Montana fishing guide and retired lure-maker Pete Jellar was just out to catch some bait from a backwater of the Flathead River on Tuesday when he felt an unusually heavy thump on the end of his line. “When the fish first hit, I figured it had to be a big crappie,” he tells F&S. “Then, while I was reeling it in, I thought it might be my best crappie ever.” But when Jellar finally got the fish to the surface and saw it was a pumkinseed sunfish, he turned to his boat-mates and hollered: “That’s a state record, boys!”
Jellar, his brother-in-law, and a mutual friend were targeting peamouth chubs and pike minnows. “We were using one of the bigger flies I make to catch baitfish when we started getting into some 9- to 10-inch yellow perch and small crappies,” says Jellar, who guides for Captain Mike’s Fish’n. “So, we decided to have some fun with that.” At one point, Jellar reeled up and added his favorite plastic trailer to one of his flies—a Chancey’s Crappie Candy, which he makes himself and named after a good friend and fellow guide. Just before leaving for the day, Jellar said to his friends, “You guys have been catching fish left and right. I’m the guide, and I haven’t caught a thing in a half hour.” And that’s when he felt the thump.
When Jellar saw the fish break the surface, he almost couldn’t believe it was a sunfish. “The place were were fishing has some really big crappies, but it’s not known for record-size pumkinseeds,” he says. “Most of the ones we get here are about half a pound.” Knowing the fish had a chance at the record, the fishermen took some pictures and measured the sunny at 10 inches long with an impressive 11-inch girth. “On my boat scale, it went 1.08 pounds,” says Jellar. “So, we raced back to the boat ramp to get an official weight.”
Jellar brought the fish to Chancey and Dave’s Fish Camp (yup, the same Chancey that Jellar’s Chancey’s Crappie Candy trailer is named for). On that scale, the fish went 1 pound even. It was losing weight by the minute. “We went straight to the fish and game office to get it certified, but they weren’t happy with Chancey’s scale because it didn’t print out a label, or a ‘weight stub.’” says Jellar. So, they rushed to Albertson’s grocery store in Kalispell to put it on yet another scale. It’s illegal in Montana to transfer fish in water (to combat the introduction of non-native fish ), and as Jellar’s sunfish dried out, his chances at breaking the record were quickly drying up. Finally, they put the fish on a third official scale, and it printed out a stub that read 0.995 pounds—enough to beat the previous state mark by a few precious ounces.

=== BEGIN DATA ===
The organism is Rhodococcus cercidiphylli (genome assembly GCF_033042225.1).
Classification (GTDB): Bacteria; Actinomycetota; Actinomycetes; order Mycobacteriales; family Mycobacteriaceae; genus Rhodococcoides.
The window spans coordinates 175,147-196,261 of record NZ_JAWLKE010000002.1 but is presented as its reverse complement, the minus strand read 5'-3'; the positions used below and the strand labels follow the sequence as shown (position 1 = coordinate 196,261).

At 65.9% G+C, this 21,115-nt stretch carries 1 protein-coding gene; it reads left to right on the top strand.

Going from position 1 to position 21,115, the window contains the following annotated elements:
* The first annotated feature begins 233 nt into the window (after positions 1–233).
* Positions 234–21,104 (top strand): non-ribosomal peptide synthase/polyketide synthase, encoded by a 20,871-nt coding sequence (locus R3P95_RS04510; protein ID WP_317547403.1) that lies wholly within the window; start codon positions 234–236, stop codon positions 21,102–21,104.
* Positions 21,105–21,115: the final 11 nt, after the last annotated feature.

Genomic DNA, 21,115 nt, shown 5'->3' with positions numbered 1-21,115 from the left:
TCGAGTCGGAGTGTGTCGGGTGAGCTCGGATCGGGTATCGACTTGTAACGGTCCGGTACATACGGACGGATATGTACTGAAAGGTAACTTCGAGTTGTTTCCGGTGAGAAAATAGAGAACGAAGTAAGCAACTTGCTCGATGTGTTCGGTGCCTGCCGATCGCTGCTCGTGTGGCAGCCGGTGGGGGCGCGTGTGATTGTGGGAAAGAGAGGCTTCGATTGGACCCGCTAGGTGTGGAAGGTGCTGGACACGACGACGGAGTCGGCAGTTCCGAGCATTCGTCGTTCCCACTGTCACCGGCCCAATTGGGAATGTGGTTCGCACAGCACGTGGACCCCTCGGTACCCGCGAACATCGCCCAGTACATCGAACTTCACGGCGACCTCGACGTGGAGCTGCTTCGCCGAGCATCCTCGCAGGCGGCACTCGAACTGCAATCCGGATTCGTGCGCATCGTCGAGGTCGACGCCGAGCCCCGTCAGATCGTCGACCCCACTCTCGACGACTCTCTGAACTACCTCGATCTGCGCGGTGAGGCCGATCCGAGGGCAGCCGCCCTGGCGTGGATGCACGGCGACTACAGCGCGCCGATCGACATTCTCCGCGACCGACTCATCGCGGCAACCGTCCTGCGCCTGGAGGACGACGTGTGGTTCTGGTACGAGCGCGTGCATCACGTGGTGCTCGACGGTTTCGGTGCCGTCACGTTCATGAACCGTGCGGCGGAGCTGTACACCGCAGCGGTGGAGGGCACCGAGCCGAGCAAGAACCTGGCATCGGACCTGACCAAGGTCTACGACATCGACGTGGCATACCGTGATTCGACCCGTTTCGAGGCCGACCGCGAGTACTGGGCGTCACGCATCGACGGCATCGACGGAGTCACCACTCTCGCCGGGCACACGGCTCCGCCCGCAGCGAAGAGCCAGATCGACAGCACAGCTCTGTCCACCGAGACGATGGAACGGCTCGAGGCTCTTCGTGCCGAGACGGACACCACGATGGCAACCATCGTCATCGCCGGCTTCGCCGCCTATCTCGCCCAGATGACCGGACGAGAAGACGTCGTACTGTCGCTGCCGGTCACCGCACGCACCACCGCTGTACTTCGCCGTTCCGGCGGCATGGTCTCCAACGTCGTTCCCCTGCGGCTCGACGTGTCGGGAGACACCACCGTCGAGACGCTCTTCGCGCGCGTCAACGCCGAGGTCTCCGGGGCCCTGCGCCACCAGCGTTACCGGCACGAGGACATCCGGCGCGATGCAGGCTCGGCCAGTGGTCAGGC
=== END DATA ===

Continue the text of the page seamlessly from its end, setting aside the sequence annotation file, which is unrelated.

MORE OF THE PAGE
Jellar’s slab pumpkinseed is the latest in a string of Montana state fish records to fall recently. Since March of last year, a 9.58-pound largemouth bass, a 32.41-pound brown trout, a 4.21-pound longnose sucker, and a 2.39-pound Utah chub (caught just last month) have all set new marks. At barely shy of a pound, Jellar’s may be the smallest of the bunch, but it’s no less impressive, as the 0.96-pound previous-record pumkinseed, caught by Nathan Bache from Upper Thompson Lake, had held the top spot for 16 years.
“You know, I’m 56 years old, and I’ve always wanted to get a state record,” Jellar says. “I got it now. And I’m still giddy and overwhelmed.”